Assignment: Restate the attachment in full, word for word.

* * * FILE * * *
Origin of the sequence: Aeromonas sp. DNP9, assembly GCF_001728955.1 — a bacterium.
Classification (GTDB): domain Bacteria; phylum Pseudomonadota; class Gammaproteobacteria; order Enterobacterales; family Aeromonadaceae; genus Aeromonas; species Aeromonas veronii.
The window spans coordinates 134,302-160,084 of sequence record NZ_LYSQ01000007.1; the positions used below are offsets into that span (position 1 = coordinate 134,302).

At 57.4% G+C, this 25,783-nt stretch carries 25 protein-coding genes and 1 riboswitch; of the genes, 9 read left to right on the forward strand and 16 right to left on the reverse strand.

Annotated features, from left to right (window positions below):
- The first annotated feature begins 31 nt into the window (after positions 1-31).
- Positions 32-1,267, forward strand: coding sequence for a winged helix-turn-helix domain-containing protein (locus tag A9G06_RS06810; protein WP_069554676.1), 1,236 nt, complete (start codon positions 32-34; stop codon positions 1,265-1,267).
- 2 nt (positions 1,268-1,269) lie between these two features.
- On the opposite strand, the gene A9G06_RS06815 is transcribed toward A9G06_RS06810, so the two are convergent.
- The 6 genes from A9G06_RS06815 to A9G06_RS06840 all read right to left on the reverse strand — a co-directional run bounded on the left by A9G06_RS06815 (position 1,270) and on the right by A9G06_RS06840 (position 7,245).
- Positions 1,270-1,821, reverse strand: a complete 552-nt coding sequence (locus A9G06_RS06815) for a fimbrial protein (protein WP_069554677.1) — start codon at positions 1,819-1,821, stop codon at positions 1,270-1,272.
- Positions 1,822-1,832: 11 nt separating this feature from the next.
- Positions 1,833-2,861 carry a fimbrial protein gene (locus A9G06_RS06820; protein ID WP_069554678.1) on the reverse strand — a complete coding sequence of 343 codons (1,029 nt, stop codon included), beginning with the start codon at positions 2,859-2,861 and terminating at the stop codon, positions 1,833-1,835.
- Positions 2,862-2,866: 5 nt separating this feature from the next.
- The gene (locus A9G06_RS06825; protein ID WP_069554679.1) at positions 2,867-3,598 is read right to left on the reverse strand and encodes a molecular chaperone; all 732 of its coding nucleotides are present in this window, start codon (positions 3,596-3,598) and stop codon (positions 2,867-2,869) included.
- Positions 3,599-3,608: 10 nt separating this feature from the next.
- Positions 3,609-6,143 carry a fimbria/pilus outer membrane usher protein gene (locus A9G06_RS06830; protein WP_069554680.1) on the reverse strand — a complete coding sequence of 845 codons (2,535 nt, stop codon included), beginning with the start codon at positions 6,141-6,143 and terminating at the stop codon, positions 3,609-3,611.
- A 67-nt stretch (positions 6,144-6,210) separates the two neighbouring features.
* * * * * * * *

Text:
Origin of the sequence: Aeromonas sp. DNP9, assembly GCF_001728955.1 — a bacterium.
Classification (GTDB): domain Bacteria; phylum Pseudomonadota; class Gammaproteobacteria; order Enterobacterales; family Aeromonadaceae; genus Aeromonas; species Aeromonas veronii.
The window spans coordinates 134,302-160,084 of sequence record NZ_LYSQ01000007.1; the positions used below are offsets into that span (position 1 = coordinate 134,302).

At 57.4% G+C, this 25,783-nt stretch carries 25 protein-coding genes and 1 riboswitch; of the genes, 9 read left to right on the forward strand and 16 right to left on the reverse strand.

Annotated features, from left to right (window positions below):
- The first annotated feature begins 31 nt into the window (after positions 1-31).
- Positions 32-1,267, forward strand: coding sequence for a winged helix-turn-helix domain-containing protein (locus tag A9G06_RS06810; protein WP_069554676.1), 1,236 nt, complete (start codon positions 32-34; stop codon positions 1,265-1,267).
- 2 nt (positions 1,268-1,269) lie between these two features.
- On the opposite strand, the gene A9G06_RS06815 is transcribed toward A9G06_RS06810, so the two are convergent.
- The 6 genes from A9G06_RS06815 to A9G06_RS06840 all read right to left on the reverse strand — a co-directional run bounded on the left by A9G06_RS06815 (position 1,270) and on the right by A9G06_RS06840 (position 7,245).
- Positions 1,270-1,821, reverse strand: a complete 552-nt coding sequence (locus A9G06_RS06815) for a fimbrial protein (protein WP_069554677.1) — start codon at positions 1,819-1,821, stop codon at positions 1,270-1,272.
- Positions 1,822-1,832: 11 nt separating this feature from the next.
- Positions 1,833-2,861 carry a fimbrial protein gene (locus A9G06_RS06820; protein ID WP_069554678.1) on the reverse strand — a complete coding sequence of 343 codons (1,029 nt, stop codon included), beginning with the start codon at positions 2,859-2,861 and terminating at the stop codon, positions 1,833-1,835.
- Positions 2,862-2,866: 5 nt separating this feature from the next.
- The gene (locus A9G06_RS06825; protein ID WP_069554679.1) at positions 2,867-3,598 is read right to left on the reverse strand and encodes a molecular chaperone; all 732 of its coding nucleotides are present in this window, start codon (positions 3,596-3,598) and stop codon (positions 2,867-2,869) included.
- Positions 3,599-3,608: 10 nt separating this feature from the next.
- Positions 3,609-6,143 carry a fimbria/pilus outer membrane usher protein gene (locus A9G06_RS06830; protein WP_069554680.1) on the reverse strand — a complete coding sequence of 845 codons (2,535 nt, stop codon included), beginning with the start codon at positions 6,141-6,143 and terminating at the stop codon, positions 3,609-3,611.
- A 67-nt stretch (positions 6,144-6,210) separates the two neighbouring features.